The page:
Provo residents flock to in-person voting location


Editor’s note: As the Nov. 3 election draws near, the Daily Universe is exploring different national and local issues impacting voters in a series of stories.

Provo residents fill out their ballots at the only day-of and in-person voting location in the city on Tuesday, Nov. 3, 2020. (Addie Blacker)

Provo residents flocked to the only day-of ballot pick-up location in the city Tuesday evening to take part in the 2020 election.

Dozens of cars were backed up from the location — a meetinghouse of The Church of Jesus Christ of Latter-day Saints on 945 East and 700 North — as residents waited for a chance to vote in person. At 6 p.m., cars were lined up on 700 North all the way to 1200 East.

Because of a new in-person voting system implemented to combat COVID-19 spread, residents checked in on their phones before receiving a notification saying they were allowed to enter the church building and receive their ballot. Unregistered voters were allowed to register inside the building with proper identification and proof of residency.

Residents then filled out their ballots before turning them into a Utah County Drop Box, one of which was located on the north end of the church parking lot. Some filled their ballots out in their cars while others sat outside on the church lawn or curb to do so.

Dozens of cars trickle into a church meetinghouse parking lot as Provo residents wait for a chance to participate in the 2020 election in person. (Addie Blacker)

The total wait time to check in and receive a ballot varied, but a number of residents at the location said they were in and out under an hour.

“I was able to come in and get out in about 40 minutes,” said James Umphress, a BYU student from Mililani, Hawaii. “It was good. I would expect there to maybe be a better location somewhere in Provo; 9th East is right there but some of these other streets aren’t really designed to hold this much traffic.”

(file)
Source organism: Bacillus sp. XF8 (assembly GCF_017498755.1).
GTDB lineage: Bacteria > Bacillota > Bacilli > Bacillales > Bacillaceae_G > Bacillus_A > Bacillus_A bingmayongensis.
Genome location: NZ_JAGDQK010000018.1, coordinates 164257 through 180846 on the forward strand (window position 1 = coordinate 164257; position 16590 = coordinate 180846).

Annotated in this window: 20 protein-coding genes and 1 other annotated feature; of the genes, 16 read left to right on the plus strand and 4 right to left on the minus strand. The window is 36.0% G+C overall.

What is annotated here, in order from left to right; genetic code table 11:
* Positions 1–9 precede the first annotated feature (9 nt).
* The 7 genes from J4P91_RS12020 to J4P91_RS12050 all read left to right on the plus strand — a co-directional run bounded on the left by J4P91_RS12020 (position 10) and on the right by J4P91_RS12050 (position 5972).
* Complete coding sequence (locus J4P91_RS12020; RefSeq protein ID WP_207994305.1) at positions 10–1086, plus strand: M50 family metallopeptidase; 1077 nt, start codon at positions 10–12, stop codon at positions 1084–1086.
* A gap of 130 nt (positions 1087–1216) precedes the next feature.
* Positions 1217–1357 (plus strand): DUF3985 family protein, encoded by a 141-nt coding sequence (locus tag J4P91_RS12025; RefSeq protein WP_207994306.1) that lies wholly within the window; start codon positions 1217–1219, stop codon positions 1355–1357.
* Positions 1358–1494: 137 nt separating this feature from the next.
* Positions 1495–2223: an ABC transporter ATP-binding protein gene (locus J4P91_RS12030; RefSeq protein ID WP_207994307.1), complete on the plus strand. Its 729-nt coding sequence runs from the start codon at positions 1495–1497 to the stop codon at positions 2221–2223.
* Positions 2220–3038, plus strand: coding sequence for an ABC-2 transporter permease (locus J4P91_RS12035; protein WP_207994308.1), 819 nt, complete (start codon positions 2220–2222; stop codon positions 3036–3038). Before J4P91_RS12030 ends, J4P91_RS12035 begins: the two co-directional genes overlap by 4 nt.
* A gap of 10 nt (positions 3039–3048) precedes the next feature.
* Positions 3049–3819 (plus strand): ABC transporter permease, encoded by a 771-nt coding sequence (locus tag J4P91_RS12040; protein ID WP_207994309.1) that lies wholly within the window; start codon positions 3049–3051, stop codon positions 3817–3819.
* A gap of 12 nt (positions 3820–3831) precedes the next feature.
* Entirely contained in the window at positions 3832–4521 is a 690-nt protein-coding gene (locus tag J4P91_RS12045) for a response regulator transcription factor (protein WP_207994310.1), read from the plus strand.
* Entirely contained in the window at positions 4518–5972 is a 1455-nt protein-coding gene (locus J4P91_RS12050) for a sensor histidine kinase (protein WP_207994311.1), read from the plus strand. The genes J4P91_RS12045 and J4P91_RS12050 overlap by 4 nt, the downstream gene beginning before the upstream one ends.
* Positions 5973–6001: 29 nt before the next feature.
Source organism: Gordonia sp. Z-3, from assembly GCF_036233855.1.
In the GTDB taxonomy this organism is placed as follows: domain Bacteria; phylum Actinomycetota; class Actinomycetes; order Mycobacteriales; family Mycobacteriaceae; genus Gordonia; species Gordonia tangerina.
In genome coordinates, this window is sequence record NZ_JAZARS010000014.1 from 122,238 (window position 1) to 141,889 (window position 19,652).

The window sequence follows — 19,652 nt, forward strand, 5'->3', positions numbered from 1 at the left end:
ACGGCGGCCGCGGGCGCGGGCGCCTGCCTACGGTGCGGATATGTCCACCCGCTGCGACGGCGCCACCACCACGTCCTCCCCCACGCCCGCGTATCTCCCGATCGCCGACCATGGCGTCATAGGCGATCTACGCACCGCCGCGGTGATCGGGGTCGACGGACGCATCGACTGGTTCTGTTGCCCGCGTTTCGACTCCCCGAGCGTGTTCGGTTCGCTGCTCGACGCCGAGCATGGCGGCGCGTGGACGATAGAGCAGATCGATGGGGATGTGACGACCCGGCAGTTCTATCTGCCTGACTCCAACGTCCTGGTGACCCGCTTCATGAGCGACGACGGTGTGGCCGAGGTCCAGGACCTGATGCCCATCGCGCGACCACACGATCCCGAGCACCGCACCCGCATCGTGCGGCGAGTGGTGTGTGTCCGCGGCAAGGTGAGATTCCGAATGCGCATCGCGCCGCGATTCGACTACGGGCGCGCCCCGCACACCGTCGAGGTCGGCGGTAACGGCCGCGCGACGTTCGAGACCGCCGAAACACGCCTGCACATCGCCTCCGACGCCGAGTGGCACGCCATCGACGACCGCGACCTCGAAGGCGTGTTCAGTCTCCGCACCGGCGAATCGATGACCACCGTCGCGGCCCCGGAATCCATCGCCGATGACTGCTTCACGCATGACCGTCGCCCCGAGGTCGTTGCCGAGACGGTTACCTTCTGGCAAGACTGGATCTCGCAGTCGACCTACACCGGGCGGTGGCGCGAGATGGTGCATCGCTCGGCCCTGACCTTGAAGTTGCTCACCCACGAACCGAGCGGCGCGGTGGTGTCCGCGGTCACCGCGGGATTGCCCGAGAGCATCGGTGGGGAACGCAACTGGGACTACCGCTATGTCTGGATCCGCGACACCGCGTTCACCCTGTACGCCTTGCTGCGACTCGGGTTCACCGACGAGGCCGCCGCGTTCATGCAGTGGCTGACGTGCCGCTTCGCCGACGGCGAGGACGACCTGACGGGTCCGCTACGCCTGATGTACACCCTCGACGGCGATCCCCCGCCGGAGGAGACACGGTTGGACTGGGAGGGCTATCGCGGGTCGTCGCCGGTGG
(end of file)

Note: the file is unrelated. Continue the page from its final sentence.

Umphress was one of many BYU students to vote at the in-person location in Provo on Election Day. Umphress did not receive his Hawaii absentee ballot in time to vote from his home state but found out he could vote in Utah as long as he’d lived in the state for at least 30 days.

“I’m glad it worked out,” Umphress said. “It was a little weird trying to familiarize myself on all the Utah issues, since I thought I’d be voting from Hawaii. But it’s been good to find out what issues are important to me here as far as government goes.”

Angela Lamarche, a BYU freshman from Wylie, Texas, also found out Tuesday she could vote from Utah. Lamarche had trouble receiving her absentee ballot as well and was frustrated thinking she wouldn’t be able to vote this year.

BYU student Jonathan Daniels holds a flier from the Utah County Elections Division guiding residents on how to vote in person. (Addie Blacker)

However, after seeing a Daily Universe Instagram story about day-of registering in Utah, Lamarche decided to check it out.

“I was super excited when I found out I could vote today,” Lamarche said. “This is the first election year I’m eligible to vote in, so I was bummed when I thought I wouldn’t be able to. But everything worked out great, I just had to prove I’d lived in the dorms for the past month and I was in and out in less than 30 minutes.”

Lamarche described the experience as “10 out of 10,” pointing out how easy it was to follow directions and make way for the next people in line.

Rebecca Olsen, a recent BYU graduate from Cedar City, Utah, was also complimentary of the city’s in-person voting system. “There were a lot of people willing to direct us to the next point,” Olsen said. “It’s a little crazy, given the current circumstances, but people were really receptive in helping us get to where we needed to go.”

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